The Advisory Committee calls on the authorities to take steps to expand the offer of teaching in the Yazidi language in the general curriculum at the primary and secondary levels, including by improving teacher training and financial incentives for Yazidi students to study and work as teachers.

Representatives of Yazidis, as the largest minority, expressed concern, in particular, about the lack of representativeness of public services. The fact that only one person belonging to the Yazidi minority works in the judicial system, and very little or no work in the police or the Government unit for national minorities is particularly alarming.

Representatives of minorities, especially those belonging to Yazidi minority, pointed out a number of problems related to their compact places of residence, the Advisory Committee had the opportunity to personally get acquainted with some of them, for example, among other things, the poor quality of roads around Yazidi and Assyrian villages was recorded, which may also be one of the reasons for dropping out of schools, since transport between villages are very difficult to organize. Representatives of Yazidis also stated that they have a higher unemployment rate, but this is not reflected in official data.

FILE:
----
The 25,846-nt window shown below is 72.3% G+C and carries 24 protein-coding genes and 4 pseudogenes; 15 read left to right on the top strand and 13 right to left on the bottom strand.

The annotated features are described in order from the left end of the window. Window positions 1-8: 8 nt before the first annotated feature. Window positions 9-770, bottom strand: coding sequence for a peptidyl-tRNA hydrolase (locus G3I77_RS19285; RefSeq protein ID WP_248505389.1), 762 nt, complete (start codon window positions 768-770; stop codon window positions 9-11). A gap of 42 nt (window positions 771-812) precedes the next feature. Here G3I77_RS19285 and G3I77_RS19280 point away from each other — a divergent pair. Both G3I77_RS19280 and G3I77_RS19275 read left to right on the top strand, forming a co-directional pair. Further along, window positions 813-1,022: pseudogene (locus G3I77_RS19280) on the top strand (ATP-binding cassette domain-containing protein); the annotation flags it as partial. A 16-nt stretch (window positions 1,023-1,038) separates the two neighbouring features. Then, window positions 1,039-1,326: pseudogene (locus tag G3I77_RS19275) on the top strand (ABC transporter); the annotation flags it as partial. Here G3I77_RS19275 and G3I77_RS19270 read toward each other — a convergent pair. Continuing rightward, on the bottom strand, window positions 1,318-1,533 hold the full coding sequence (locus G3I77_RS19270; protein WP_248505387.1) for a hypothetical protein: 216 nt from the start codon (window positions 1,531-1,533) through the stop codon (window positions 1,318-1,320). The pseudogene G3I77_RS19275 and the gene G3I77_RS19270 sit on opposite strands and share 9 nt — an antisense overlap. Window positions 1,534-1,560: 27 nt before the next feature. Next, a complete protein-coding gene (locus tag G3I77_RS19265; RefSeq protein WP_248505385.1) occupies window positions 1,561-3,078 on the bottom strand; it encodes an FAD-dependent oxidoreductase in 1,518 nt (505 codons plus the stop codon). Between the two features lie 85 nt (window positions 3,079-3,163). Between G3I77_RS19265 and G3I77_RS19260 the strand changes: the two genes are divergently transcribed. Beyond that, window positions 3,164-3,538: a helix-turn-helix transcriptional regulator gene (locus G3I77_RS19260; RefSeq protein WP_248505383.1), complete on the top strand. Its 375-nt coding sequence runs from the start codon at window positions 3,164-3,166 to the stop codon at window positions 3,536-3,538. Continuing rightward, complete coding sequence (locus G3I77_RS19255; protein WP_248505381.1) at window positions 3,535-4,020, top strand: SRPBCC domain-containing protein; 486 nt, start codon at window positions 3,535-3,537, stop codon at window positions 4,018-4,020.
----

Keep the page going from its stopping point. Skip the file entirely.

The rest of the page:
Yazidi organizations also raised the issue of land use, some organizations stated that the land owned and used by the Yazidis for decades was sold by third parties in a number of villages, which was not prevented by the state, which has a particularly negative socio-economic impact on the Yazidis, since they have nowhere else to graze cattle.

Read the full report here rm.coe.int/5th-op-armenia-en





Tags: #yazidisinfo   #UN   #councilofeurope's   #yazidisofarmenia   #humanrightsofarmenia